The heat network sector is at early stage in its development; today, heat networks provide around 2% of UK buildings’ heat demand. However, around 18% of UK heat will need to come from heat networks by 2050 if the UK is to meet its carbon targets cost effectively. In light of the expectation of significant growth in the sector, and to investigate consumer protection concerns including around price, transparency and quality, the CMA launched a market study. It issued its Final Report in July.
Key findings and recommendations in the CMA’s final report
The market study covered both district heating and communal heating systems across the whole of the UK.
The CMA found that, while some networks offer poor value for money, overall, average prices in the CMA’s sample were close to, or lower than the price of a gas heating-based comparator.
Customer satisfaction of heat network customers is in line with gas and electricity customers. However, where issues do arise, heat network customers are often surprised that they do not have the same protections as gas and electricity customers.
The CMA’s recommendations
1. Regulation of heat networks
The CMA recommended the introduction of a sector regulator, rather than ad hoc CMA intervention. The CMA suggests that Ofgem would be well placed to take on this role. The regulatory framework should be designed to ensure that all heat network customers are adequately protected; as a minimum, they should be given a comparable level of protection to gas and electricity customers. For new and existing networks, it is proposed that the regulator:
- requires all heat networks operators to comply with ‘principles-based’ rules or guidance on price and service quality;
- oversees quality standards to protect customers from poorly designed, built and operated heat networks; and
- be given formal powers to monitor and enforce compliance.
In addition, the regulatory framework should require new heat networks to consider the whole life costs during the design and build phases, and how this is likely to impact prices for consumers. Where the whole life cost for customers of a new heat network exceeds that of alternative fuels, the CMA recommends that the additional cost should be met by the developer of the heat network to ensure that cost-based prices are consistent with a benchmark.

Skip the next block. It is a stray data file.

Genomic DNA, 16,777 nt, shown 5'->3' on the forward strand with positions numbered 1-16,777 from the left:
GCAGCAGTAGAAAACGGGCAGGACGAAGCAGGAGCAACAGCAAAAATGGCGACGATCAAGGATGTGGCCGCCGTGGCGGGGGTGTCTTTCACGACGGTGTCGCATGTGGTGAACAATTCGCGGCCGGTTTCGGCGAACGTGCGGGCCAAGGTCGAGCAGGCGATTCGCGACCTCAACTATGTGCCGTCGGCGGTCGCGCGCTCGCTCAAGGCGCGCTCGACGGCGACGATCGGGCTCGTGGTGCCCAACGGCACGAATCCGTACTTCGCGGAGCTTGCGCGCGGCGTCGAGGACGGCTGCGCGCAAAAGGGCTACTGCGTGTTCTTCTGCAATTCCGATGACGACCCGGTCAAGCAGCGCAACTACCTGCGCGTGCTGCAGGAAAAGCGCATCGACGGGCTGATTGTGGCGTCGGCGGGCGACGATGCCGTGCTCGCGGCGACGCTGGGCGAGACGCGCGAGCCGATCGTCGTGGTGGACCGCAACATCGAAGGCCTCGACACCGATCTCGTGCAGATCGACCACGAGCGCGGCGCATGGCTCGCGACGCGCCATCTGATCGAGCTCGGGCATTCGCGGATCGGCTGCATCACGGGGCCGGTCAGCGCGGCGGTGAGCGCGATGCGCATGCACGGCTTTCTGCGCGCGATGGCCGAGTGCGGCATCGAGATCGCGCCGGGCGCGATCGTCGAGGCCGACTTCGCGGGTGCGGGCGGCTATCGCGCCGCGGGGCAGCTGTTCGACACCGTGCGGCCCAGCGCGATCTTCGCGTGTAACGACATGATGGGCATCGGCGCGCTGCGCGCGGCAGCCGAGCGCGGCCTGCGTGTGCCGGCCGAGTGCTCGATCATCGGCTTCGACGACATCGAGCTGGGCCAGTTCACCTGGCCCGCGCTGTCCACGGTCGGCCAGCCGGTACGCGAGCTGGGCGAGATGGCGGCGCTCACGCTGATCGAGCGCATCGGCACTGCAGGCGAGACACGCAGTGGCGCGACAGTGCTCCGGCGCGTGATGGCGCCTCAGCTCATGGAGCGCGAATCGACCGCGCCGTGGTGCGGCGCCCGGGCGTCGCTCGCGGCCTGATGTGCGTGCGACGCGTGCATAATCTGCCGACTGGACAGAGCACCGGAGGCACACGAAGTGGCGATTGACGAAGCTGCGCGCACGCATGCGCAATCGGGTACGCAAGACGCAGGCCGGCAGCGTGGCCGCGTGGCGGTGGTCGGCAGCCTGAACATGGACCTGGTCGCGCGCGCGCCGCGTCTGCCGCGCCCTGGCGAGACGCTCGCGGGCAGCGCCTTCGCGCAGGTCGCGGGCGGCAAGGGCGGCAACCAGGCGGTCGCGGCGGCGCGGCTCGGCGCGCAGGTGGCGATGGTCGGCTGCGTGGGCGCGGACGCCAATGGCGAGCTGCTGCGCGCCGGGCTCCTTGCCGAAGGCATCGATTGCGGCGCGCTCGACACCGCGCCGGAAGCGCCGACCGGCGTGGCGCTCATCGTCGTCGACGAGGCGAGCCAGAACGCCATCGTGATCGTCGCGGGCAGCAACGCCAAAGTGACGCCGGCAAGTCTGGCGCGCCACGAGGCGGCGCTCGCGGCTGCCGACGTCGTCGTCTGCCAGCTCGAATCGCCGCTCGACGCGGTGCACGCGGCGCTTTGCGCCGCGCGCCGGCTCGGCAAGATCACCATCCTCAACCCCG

2. Planning and technical standards
The need for mandatory technical standards was a common theme across responses to the CMA’s market study. As a result, the CMA recommend that all heat networks comply with a new set of minimum technical standards, focusing on measurable performance outcomes, such as operational efficiency. These standards should draw on existing industry expertise including CP1, to allow monitoring and compliance with quality standards.
Although it would not normally be for the sector regulator to determine how industry experts are trained and accredited, the CMA’s study indicated that to protect customers, stronger enforcement of technical standards is necessary, and that this will be difficult without both better access to skills and a suitable accreditation scheme to support this. The CMA recommends that government and/or the sector regulator engage with organisations, such as CIBSE, to develop formal training opportunities and accreditations with respect to the design, build and operation of heat networks.
The CMA also considered how technical standards could be enforced via planning and building regulations at both national, and regional and local level - for example by ensuring that the community heating guidance in The Building Regulations UK and planning guidance in England, Scotland and Wales appropriately references the CIBSE ADE Heat Networks Code of Practice (CP1) and Heat Trust standards, and by encouraging local authorities to include these in in local or development plans.
3. Increased transparency
The CMA found that a lack of information about heat networks and ongoing costs might restrict the ability of consumers to make informed decisions and challenge heat network providers about the price and quality of their networks. To address this, the CMA recommends that the government, including where appropriate a future sector regulator, implements rules or guidance as to the level of information necessary to help heat network customers. It suggests that industry standards could be prepared in advance of the introduction of any statutory mechanism for monitoring and enforcement.
The position in Scotland
Heat policy is devolved to the Scottish Government, and its plans to increase technical standards and transparency and to introduce licensing have helped to shape the CMA’s thinking. The Scottish Government published its second consultation on local heat and energy efficiency strategies (LHEES), and the regulation of heat in November 2017. However, while heat is a devolved matter, consumer protection and competition powers are reserved, which means that it is essential that the UK and Scottish governments continue to work closely.
Next steps and timescales
- It is expected that the UK and Scottish governments will respond to the CMA’s recommendations in October 2018.
- Further consultation is required on a number of aspects of the CMA’s report; it is anticipated that BEIS will issue this in spring 2019.
- Primary legislation will be required for many recommendations, including the introduction of the sector regulator.
There will inevitably be a significant lead-time to implement the report’s recommendations. In the meantime, several new networks will be constructed and the CMA is proposing to work with BEIS, the Scottish Government and the sector to identify how improvements can be made and the perceived issues for consumers addressed. As part of that, the CMA has also indicated it will consider enforcement action under the Competition Act 1998, the Consumer Rights Act 2015, and the Consumer Protection from Unfair Trading Regulations 2008.